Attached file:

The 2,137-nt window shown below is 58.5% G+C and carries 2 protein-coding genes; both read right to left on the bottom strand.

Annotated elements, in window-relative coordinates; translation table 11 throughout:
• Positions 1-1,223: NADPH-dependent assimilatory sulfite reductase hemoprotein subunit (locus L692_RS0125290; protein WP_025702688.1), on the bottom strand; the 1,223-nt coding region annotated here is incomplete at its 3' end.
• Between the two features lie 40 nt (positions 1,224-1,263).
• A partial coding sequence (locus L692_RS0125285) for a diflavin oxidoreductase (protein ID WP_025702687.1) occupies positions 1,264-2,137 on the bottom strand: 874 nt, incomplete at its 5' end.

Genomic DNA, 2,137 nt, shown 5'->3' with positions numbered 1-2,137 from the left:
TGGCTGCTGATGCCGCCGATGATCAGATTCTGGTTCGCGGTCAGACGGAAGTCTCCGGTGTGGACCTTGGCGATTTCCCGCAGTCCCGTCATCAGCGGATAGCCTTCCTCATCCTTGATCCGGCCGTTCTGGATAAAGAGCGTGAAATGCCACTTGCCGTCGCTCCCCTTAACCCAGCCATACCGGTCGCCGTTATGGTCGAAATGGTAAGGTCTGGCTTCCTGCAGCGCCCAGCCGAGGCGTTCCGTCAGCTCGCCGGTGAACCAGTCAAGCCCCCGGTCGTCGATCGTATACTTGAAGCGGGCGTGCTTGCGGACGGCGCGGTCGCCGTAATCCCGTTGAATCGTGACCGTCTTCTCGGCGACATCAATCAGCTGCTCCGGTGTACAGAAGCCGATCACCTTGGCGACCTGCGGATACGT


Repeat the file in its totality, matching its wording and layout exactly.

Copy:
The 2,137-nt window shown below is 58.5% G+C and carries 2 protein-coding genes; both read right to left on the bottom strand.

Annotated elements, in window-relative coordinates; translation table 11 throughout:
• Positions 1-1,223: NADPH-dependent assimilatory sulfite reductase hemoprotein subunit (locus L692_RS0125290; protein WP_025702688.1), on the bottom strand; the 1,223-nt coding region annotated here is incomplete at its 3' end.
• Between the two features lie 40 nt (positions 1,224-1,263).
• A partial coding sequence (locus L692_RS0125285) for a diflavin oxidoreductase (protein ID WP_025702687.1) occupies positions 1,264-2,137 on the bottom strand: 874 nt, incomplete at its 5' end.

Genomic DNA, 2,137 nt, shown 5'->3' with positions numbered 1-2,137 from the left:
TGGCTGCTGATGCCGCCGATGATCAGATTCTGGTTCGCGGTCAGACGGAAGTCTCCGGTGTGGACCTTGGCGATTTCCCGCAGTCCCGTCATCAGCGGATAGCCTTCCTCATCCTTGATCCGGCCGTTCTGGATAAAGAGCGTGAAATGCCACTTGCCGTCGCTCCCCTTAACCCAGCCATACCGGTCGCCGTTATGGTCGAAATGGTAAGGTCTGGCTTCCTGCAGCGCCCAGCCGAGGCGTTCCGTCAGCTCGCCGGTGAACCAGTCAAGCCCCCGGTCGTCGATCGTATACTTGAAGCGGGCGTGCTTGCGGACGGCGCGGTCGCCGTAATCCCGTTGAATCGTGACCGTCTTCTCGGCGACATCAATCAGCTGCTCCGGTGTACAGAAGCCGATCACCTTGGCGACCTGCGGATACGT